Being promised things by people who have the power to take your writing where you want it to go, only to find the promising you things was something that person does to feel powerful, and was not an actual thing they ever intended to do. In other words, being let down.

Having people close doors on you because of things you’ve written, because you told the truth about what you think and believe, like when you lose a job because someone read what you wrote, and your beliefs aren’t in line with the beliefs of the organisation. Being judged and rejected because of your honesty and openness in writing publicly about what you think.

Spending hours and hours creating a body of work to sometimes have that work disappear from the face of the earth, because of hackers, or bad memory, or when a website shuts down, or simply because people want something new today to replace yesterday’s stuff.

Having people argue with you, judge you, decide they hate you, troll you, outright reject you, think they know you, presume the worst of you, criticise you and flip you off, and they’ve never met you or spoken to you in real life.

Having your mother respond to your writing with concerns about your mental health.

Having nobody read your writing. Or care that you wrote. Or care about what you wrote. At all.

These are a few of the downsides of being a writer. Is it worth it? I believe so. Sometimes, like now, it’s hard to balance up the great things about being a writer with the bad things. More of my published works have been lost through hackers and website shutdowns than still exist online. Needing to help my family eat still keeps me working hours a day in other jobs. There’s barely any glamour in being a writer, that’s for sure. Yet, I am one. Maybe it’s arrogant of me to still assume the things that go on in my head are at all interesting to anyone but myself, but what can I do? This is all I have. This is what I am. To stop writing now would be to kill a part of myself, and, having almost died in real life a couple of times, I know I can’t really afford to amputate the thing that keeps me alive in about fifty ways, when my body and circumstances are conspiring to pull me in the other fifty.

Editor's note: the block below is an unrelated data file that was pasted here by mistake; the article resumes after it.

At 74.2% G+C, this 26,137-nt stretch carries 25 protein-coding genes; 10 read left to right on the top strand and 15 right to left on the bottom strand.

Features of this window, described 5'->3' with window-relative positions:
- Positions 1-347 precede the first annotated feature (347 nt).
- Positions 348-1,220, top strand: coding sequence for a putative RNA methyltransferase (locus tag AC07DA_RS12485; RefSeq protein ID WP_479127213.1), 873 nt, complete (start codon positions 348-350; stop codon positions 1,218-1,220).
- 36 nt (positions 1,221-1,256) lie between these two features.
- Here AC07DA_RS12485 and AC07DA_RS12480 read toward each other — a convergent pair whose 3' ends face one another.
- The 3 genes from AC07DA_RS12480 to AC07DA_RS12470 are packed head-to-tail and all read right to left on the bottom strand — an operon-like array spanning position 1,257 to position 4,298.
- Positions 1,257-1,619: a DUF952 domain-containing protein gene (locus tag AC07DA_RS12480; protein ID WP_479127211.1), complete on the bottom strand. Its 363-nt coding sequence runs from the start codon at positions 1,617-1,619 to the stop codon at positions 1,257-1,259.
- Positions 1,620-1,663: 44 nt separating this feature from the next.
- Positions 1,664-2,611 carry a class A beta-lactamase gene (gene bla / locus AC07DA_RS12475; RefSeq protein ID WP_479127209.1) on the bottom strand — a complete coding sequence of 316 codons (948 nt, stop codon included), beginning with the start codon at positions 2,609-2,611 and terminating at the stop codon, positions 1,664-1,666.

And this is what it means to be alive. To find out what you were made for and simply do it, without thinking about fame or money, but thinking about being fully alive, instead of half dead. Because I may be not rich and not famous, but by God, I am not dead or dying, not any more.

Thanks for reading this. The fact you did so gives me great hope and comfort, because READING. Your reading this is the yang to my writing ying, and I deeply, deeply appreciate that you read what I write. So thank you. Thank you. Thank you.

Love, Jo xxx

New beginnings.

If I’d lost this blog* six months, twelve months, two ago, it would’ve been a different story than the one it is.

That website was really the hub of my identity for a long time.

It began as a place to vent my shock and grief as Ben slid into alcoholism. I remember publishing my first post and thinking “Well, that’s it. Nobody will ever speak to me again. The whole world will read that and hate me. I’m in for it now.”

Nobody read that stuff but me.

Over the years, I blogged about mostly my cancer experience on that website. Good news and bad news. Struggles with writing my books, which I always worked through. Hundreds of thousands, maybe even millions of visitors. I made a living through that portal to the known universe. And it wasn’t even real, just code in a computer.

The things I said on that blog changed my destiny. Made me friends, allies, maybe even fans. It was the me people could look at while I wasn’t around, so they could decide if I was safe, if I “knew the code”. Many decided yes, and I thank you for that.

It was a big part of my life, that website. Extinguished. And now, of all the times. Right after I surrendered my cancer identify. And my house. Oh, and salary. And any safety, predictability and security. That niche in cyber world was like my shop front, my last little hole in the wall of the world where I could hide, or perhaps hold up and say, “I know I seem crazy, but I have this! I made this! This is me! I have credibility!” Maybe it was never that. Doesn’t matter now. It’s gone.